Relaxing the requirement, initially just for Mozilla, later perhaps as
Dogmatically insisting on enforcing rules that were previously not
enforced due to lack of detection, just because "rules are rules" or
other such arguments seems overzealous.
Such tools have been available for over a year. CAs have been aware of
this, the ability to run it over their own corpus and self-detect and
self-report. These tools, notably, were created by one of the newest CA
applicants - Amazon - based on a methodical study of what is required
Your attempts to characterize it as overzealous ignore this entirely. At
this point, it's gross negligence, and attempts to argue otherwise
suggest a lack of understanding or concern for standards compliance and
Mozilla has already communicated to CAs these tools exist and their
relevance to CAs.
Perhaps we can move on from misguided apologetics and instead focus on
how to make things better. Suggestions we ignore these, at this point,
neither productive nor relevant. Attempts to suggest tortured metaphors
like attempting to suggest rich people deserve to be robbed, or poor
just need to work harder - arguments that are both hollow and borderline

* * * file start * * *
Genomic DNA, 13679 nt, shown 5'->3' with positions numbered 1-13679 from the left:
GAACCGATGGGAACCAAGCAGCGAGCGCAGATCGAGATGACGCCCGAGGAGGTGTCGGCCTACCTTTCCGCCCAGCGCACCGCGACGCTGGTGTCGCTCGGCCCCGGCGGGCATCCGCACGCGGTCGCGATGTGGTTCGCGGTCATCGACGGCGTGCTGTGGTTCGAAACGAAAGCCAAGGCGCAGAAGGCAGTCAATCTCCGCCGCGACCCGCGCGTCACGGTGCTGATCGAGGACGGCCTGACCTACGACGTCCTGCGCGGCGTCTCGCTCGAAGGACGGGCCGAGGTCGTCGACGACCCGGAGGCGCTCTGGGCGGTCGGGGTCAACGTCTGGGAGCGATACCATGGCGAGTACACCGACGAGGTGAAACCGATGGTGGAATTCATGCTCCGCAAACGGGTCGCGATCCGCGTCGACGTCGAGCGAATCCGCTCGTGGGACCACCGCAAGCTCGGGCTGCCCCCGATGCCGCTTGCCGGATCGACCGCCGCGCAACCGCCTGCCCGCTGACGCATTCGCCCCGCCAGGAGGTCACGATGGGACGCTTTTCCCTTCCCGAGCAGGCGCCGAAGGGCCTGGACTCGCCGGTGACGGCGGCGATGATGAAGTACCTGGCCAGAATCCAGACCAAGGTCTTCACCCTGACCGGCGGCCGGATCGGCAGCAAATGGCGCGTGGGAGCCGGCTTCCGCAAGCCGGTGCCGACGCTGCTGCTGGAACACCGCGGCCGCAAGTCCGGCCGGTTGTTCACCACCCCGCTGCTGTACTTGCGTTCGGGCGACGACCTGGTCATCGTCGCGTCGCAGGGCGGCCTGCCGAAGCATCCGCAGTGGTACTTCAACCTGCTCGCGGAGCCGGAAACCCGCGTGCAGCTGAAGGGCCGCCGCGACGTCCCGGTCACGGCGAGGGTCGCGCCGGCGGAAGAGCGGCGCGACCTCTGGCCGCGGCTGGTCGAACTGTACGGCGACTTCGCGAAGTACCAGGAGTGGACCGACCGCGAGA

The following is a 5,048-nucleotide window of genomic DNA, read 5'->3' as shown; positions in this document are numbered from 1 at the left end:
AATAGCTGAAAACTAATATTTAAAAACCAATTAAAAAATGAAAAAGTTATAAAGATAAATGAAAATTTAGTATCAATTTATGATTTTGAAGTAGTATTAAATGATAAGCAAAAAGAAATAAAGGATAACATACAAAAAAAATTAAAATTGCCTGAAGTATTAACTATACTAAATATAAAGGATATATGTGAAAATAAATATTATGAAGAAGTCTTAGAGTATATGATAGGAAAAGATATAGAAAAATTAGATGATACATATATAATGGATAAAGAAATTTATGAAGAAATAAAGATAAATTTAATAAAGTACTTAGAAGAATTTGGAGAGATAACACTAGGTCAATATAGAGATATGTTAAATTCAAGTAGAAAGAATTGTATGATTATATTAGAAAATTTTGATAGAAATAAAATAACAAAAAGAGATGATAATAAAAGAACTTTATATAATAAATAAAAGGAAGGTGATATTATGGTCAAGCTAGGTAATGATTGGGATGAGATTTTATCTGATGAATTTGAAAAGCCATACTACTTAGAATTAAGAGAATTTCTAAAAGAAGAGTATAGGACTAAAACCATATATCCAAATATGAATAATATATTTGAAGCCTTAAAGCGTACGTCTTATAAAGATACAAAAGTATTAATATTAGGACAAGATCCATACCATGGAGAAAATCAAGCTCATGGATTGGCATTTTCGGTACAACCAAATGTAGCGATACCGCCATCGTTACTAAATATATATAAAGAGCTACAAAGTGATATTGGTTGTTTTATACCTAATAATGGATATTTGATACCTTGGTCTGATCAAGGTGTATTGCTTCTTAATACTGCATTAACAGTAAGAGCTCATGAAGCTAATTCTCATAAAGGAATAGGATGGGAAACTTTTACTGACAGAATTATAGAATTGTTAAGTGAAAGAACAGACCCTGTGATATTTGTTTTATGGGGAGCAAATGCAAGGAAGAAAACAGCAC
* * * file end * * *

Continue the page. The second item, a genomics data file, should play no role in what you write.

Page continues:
offensive in their reductionism. A pattern of easily preventable
misissuance has been happening,CAs have been repeatedly told to
self-detect, and clearly, some CAs, like presumably some businesses,
taking security seriously. That needs to stop.
I am questioning the fairness of applying these tools, which did not
exist when the rules were written, to enforce every rule with the same
high weight. I am not apologizing for bad behavior, I am saying if
everybody gets scrutinized this hard, we will eventually have to
distrust pretty much all the CAs, because there is no such thing as a
perfect CA organization.
So we need to prioritize the rules instead of just saying off-with-
their-heads (revoke all affected certificates in 24 hours) whenever any
formal rule was broken without actually harming security.
An example of a graduated response:
- Deliberately issued super-interception certificate: Instant revocation
of CA trust.
- SubCA that does no vetting at all: Instant revocation and adding to
- Certificate issued to someone who should not have it (like the github
certs issued by WoSign): 24 hour revocation, faster if possible.
- Certificate that violates rules and triggers a bug preventing Mozilla
NSS from detecting if it is revoked: 24 hour revocation and adding
special case code to NSS to treat this form of certificate as not valid
instead of non-revocable.